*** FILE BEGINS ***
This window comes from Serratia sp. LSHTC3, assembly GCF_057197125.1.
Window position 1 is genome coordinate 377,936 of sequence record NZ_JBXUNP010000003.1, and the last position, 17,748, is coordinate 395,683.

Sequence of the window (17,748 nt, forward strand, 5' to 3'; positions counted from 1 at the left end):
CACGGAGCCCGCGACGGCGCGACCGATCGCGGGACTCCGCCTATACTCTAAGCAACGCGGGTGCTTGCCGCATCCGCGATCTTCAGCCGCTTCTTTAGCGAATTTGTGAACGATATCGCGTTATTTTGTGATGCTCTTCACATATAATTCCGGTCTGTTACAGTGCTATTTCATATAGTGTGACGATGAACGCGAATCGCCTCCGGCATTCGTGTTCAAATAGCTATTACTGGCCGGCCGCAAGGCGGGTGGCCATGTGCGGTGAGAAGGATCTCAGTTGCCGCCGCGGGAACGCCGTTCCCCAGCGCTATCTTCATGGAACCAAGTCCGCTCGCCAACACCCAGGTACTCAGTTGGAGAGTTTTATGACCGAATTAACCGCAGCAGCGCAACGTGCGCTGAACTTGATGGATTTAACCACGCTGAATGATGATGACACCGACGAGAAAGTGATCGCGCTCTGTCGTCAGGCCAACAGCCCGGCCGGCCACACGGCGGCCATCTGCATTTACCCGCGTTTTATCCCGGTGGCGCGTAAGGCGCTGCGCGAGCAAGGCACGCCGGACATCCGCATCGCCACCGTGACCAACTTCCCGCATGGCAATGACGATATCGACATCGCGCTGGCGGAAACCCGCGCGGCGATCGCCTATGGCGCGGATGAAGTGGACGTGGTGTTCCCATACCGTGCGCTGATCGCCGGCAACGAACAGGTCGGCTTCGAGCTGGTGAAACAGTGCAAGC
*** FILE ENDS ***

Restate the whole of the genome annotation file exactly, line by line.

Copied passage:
This window comes from Serratia sp. LSHTC3, assembly GCF_057197125.1.
Window position 1 is genome coordinate 377,936 of sequence record NZ_JBXUNP010000003.1, and the last position, 17,748, is coordinate 395,683.

Sequence of the window (17,748 nt, forward strand, 5' to 3'; positions counted from 1 at the left end):
CACGGAGCCCGCGACGGCGCGACCGATCGCGGGACTCCGCCTATACTCTAAGCAACGCGGGTGCTTGCCGCATCCGCGATCTTCAGCCGCTTCTTTAGCGAATTTGTGAACGATATCGCGTTATTTTGTGATGCTCTTCACATATAATTCCGGTCTGTTACAGTGCTATTTCATATAGTGTGACGATGAACGCGAATCGCCTCCGGCATTCGTGTTCAAATAGCTATTACTGGCCGGCCGCAAGGCGGGTGGCCATGTGCGGTGAGAAGGATCTCAGTTGCCGCCGCGGGAACGCCGTTCCCCAGCGCTATCTTCATGGAACCAAGTCCGCTCGCCAACACCCAGGTACTCAGTTGGAGAGTTTTATGACCGAATTAACCGCAGCAGCGCAACGTGCGCTGAACTTGATGGATTTAACCACGCTGAATGATGATGACACCGACGAGAAAGTGATCGCGCTCTGTCGTCAGGCCAACAGCCCGGCCGGCCACACGGCGGCCATCTGCATTTACCCGCGTTTTATCCCGGTGGCGCGTAAGGCGCTGCGCGAGCAAGGCACGCCGGACATCCGCATCGCCACCGTGACCAACTTCCCGCATGGCAATGACGATATCGACATCGCGCTGGCGGAAACCCGCGCGGCGATCGCCTATGGCGCGGATGAAGTGGACGTGGTGTTCCCATACCGTGCGCTGATCGCCGGCAACGAACAGGTCGGCTTCGAGCTGGTGAAACAGTGCAAGC